The law is being dragged into disrepute by measures that we thought had been consigned to history. It's four hundred years and a civil war too late for this kind of stain to be allowed on the hem of Justice's gown.

Thursday, January 06, 2005

Blair - a credibility crisis

The Prime Minister's latest press conference , along with his live interview last night, show that he's fast losing his credibility as a leader.

The eager, Hugh Grant-like desire to be a best friend to all comers (especially middle Englanders), has given way to a growing defensiveness. How much longer does he think he can keep the lid on the inter-Party warfare with Gordon Brown and will he keep the whole thing together during the expected election campaign?

Labour's leadership also seems to be in denial over Iraq. With mounting deaths this week, the upcoming election there is in serious trouble. Going ahead as planned at the end of January looks like being very risky indeed. Increasing violence will expose many Iraqis to fear of death; balance risk low turnout against major casualties and either way, Blair, facing a probable Spring election here, is a real liability to a Party intent on a third term.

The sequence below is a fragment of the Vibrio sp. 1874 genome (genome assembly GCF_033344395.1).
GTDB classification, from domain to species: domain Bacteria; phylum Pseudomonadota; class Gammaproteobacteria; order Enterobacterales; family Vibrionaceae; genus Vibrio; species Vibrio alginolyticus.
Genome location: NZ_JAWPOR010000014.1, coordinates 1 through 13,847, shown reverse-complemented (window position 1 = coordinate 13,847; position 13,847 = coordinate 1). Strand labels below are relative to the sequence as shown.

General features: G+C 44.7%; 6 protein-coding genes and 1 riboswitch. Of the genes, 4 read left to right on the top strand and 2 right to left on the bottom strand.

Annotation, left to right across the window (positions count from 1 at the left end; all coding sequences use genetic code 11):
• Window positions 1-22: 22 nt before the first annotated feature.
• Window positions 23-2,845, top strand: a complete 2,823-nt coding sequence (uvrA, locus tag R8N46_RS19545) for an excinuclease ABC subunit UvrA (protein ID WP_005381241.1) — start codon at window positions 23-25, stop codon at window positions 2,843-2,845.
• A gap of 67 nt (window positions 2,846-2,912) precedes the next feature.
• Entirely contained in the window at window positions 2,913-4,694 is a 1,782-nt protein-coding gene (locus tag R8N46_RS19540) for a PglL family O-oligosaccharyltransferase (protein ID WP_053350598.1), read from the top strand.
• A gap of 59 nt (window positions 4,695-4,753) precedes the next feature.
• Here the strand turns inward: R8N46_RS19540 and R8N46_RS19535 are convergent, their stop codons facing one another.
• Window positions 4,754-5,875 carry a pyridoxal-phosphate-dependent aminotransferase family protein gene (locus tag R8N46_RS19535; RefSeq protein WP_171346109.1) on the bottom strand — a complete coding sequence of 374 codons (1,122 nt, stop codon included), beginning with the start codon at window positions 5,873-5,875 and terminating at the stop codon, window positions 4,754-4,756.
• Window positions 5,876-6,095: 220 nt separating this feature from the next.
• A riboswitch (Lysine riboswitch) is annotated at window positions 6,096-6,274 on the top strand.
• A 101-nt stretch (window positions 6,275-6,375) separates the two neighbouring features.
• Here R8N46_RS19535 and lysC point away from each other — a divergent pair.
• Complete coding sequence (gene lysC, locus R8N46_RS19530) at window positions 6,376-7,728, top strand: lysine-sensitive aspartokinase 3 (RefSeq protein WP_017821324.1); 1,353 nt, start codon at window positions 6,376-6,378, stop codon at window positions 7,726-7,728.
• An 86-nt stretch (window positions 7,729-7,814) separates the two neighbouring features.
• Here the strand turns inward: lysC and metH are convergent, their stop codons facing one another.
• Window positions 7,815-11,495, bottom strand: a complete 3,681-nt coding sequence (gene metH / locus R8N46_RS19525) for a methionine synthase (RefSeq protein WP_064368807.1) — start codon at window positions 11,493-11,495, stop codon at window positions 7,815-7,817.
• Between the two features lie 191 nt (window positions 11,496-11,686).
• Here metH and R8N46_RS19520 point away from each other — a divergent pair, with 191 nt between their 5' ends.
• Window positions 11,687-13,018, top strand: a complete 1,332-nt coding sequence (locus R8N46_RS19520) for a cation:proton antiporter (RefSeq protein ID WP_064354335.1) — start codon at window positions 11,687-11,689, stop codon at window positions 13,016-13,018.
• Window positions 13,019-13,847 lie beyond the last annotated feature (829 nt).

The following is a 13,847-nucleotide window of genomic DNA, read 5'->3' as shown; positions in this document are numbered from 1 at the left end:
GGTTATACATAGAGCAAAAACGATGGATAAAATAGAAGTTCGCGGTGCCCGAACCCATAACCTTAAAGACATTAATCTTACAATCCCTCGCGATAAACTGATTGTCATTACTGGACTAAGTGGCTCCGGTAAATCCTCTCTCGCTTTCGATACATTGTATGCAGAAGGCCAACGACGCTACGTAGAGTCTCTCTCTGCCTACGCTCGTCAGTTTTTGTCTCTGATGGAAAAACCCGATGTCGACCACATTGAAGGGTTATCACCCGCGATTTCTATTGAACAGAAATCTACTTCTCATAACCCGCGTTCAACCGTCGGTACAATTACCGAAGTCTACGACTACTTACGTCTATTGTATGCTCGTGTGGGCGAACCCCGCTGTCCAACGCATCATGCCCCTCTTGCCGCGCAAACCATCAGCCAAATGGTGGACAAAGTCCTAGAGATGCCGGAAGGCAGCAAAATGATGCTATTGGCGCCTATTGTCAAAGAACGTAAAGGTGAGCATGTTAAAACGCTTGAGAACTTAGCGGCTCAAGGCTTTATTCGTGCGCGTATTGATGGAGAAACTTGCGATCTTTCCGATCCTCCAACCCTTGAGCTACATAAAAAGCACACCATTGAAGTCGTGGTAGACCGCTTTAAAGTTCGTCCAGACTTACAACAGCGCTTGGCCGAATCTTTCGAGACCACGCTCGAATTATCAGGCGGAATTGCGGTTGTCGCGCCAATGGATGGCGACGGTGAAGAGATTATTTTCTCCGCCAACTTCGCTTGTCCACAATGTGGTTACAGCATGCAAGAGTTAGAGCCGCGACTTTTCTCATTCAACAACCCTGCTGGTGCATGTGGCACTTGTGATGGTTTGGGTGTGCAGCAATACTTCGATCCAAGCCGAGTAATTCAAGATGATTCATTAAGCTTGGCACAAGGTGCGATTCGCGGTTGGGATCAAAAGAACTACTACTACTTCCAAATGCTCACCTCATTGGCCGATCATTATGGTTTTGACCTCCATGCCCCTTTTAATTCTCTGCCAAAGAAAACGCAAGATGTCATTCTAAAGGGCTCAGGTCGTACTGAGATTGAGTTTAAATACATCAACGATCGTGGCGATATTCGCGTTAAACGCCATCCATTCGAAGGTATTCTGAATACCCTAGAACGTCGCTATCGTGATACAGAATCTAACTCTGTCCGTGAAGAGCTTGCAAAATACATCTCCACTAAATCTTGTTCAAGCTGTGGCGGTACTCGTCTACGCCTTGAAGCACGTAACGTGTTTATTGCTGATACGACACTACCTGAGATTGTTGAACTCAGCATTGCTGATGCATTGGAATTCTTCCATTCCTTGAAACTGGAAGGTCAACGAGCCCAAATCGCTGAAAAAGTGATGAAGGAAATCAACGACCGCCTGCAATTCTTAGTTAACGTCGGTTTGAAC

Good job the Tories have "busted flush" Howard in place, with him around to make Blair look good, victory at the ballot box looks assured - even if it means we're saddled with a lame duck leader and a snarling Chancellor waiting in the wings.

Wednesday, January 05, 2005

Three Minutes' Silence

Sad, although strangely predictable, that the Daily Mail and Daily Star should oppose the silence to be held in memory of Tsunami victims.

These two papers - which take a right wing, anti-European Union line - feel it's just an empty gesture to remember those who perished on December 26.

The predictability of it stems from the fact that the silence was proposed by the Dutch prime minister, in the Netherland's capacity as President of the European Union, so, obviously, it must be another example of the UK being "dictated" to by Europe. Even worse, at three minutes, the silence is one minute longer than that accorded to the nation's war dead each November.